The History Inside Tortoise Supper Club


We are both lifelong Chicagoans who love and appreciate this city. All around Tortoise Supper Club, you will find art and artifacts with Chicago stories, including many items from our family archives.

In our foyer, you will find the mahogany wood from the original Pump Room. There are two ballot boxes that were used for Chicago mayoral elections from the 1920s through the 1950s. Raoul Varin Prints offer a bird’s-eye view of Chicago landscape during the 1880s. You will also find an 1880s pencil sketch of Andrew McNally. McNally was a great Chicagoan, and one of the founders of the Rand McNally Atlas company. He famously had the presence of mind to bury his printing presses in the sand during the Great Chicago Fire which enabled him to lead the communication efforts during post-fire reconstruction and be back in business one day after the fire.


Keene’s grandmother was a great supporter of the arts here in Chicago
including the Lyric Opera, the symphony, and Ravinia Festival. She was a great musician herself. On her 10th birthday, she was given a 1919 Steinway Grand piano which she had her entire life until it landed at Tortoise Supper Club. Our live jazz is played on her piano every Friday and Saturday night.


The Red Room library is filled with books we acquired from our local Newberry Library. It is fun to peek through encyclopedias from the 1950s, and the books like The Chicago Daily News Register. General Wood rests stoically above the fireplace. After managing logistics in the Panama Canal as the Quartermaster General and completing the project of connecting the “Path Between the Seas,” he went on to become the President and Chairman of Sears. General Wood took Sears from the largest mail order retailer in the world to the largest brick and mortar retailer in the world.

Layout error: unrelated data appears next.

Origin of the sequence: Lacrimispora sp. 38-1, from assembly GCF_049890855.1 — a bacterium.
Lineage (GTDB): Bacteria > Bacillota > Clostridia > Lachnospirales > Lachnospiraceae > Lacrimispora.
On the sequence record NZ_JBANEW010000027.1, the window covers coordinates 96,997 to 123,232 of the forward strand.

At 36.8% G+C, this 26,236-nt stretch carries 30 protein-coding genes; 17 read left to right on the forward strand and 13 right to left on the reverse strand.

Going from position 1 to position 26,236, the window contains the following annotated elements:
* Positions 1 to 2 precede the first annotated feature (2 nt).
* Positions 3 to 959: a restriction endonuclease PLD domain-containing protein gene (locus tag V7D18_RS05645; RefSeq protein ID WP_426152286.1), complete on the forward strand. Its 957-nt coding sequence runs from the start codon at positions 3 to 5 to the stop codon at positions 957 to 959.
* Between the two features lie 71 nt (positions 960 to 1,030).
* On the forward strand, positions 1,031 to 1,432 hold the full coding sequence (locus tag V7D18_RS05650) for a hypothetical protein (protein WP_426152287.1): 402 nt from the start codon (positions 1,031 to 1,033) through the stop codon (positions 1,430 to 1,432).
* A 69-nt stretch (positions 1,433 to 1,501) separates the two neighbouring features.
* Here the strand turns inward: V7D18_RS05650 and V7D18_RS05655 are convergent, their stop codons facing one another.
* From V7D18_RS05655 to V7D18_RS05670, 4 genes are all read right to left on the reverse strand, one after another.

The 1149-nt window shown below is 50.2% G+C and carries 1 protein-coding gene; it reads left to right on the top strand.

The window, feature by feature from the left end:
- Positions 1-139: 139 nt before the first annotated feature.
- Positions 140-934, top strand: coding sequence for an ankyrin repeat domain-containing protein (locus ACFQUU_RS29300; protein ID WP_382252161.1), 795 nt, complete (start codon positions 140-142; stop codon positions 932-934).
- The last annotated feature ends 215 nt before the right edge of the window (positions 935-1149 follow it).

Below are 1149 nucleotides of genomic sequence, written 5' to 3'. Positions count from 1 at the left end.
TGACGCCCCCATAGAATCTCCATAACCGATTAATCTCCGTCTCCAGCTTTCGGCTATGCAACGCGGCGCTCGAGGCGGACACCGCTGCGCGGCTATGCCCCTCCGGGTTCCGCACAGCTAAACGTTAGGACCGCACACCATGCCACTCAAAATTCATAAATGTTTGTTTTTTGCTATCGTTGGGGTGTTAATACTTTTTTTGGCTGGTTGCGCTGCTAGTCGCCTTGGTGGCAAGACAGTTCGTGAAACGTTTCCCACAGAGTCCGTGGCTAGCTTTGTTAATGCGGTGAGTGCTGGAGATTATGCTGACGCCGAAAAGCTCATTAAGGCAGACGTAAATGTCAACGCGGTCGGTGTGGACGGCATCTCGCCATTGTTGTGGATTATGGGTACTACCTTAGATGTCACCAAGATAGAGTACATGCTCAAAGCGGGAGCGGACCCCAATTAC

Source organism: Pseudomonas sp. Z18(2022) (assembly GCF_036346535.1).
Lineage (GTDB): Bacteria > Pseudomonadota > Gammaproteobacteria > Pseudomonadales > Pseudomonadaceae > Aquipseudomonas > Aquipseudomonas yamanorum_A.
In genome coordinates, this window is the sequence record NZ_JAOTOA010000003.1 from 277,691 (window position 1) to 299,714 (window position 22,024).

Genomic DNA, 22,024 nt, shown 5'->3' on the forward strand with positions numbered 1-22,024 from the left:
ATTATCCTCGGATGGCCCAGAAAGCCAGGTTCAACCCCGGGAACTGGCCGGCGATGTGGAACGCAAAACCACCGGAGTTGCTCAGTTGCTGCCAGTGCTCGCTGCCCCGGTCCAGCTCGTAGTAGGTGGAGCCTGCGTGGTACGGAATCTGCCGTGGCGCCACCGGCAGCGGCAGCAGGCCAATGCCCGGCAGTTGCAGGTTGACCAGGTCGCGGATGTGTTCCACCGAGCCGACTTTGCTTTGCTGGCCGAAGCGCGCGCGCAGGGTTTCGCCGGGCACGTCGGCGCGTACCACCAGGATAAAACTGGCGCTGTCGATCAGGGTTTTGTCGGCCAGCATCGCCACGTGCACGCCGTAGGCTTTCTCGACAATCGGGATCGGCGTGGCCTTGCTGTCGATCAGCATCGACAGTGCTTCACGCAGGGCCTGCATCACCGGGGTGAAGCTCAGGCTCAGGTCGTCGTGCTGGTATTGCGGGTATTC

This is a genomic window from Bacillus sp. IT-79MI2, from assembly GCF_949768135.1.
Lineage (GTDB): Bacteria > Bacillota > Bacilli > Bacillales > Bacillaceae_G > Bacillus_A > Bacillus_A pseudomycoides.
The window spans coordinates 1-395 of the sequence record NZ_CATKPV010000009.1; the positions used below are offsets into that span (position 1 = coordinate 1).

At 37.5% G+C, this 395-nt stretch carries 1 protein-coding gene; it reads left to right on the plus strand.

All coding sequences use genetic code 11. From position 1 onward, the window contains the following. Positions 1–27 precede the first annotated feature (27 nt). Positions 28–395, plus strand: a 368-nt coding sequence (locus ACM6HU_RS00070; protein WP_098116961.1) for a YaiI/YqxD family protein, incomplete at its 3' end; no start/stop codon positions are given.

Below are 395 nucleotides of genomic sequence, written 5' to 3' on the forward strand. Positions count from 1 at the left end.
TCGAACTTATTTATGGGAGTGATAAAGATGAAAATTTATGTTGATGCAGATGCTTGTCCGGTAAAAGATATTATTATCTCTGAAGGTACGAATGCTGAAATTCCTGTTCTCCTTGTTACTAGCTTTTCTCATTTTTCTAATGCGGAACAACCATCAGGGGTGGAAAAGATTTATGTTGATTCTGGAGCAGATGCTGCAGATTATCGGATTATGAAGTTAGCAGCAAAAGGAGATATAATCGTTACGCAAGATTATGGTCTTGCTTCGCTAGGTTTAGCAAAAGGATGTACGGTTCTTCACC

Some of our favorite Chicago Stories are that of our “Scoundrels & Rogues.” Prior to opening, we worked with the Chicago History Museum to choose ten scandalous or rogue individuals that had a significant impact on Chicago or an interesting Chicago story. We then commissioned local caricature artist Chuck Senties to create paintings of our scoundrels.


We would love to share our stories with youjust ask!

Keene and Megan Addington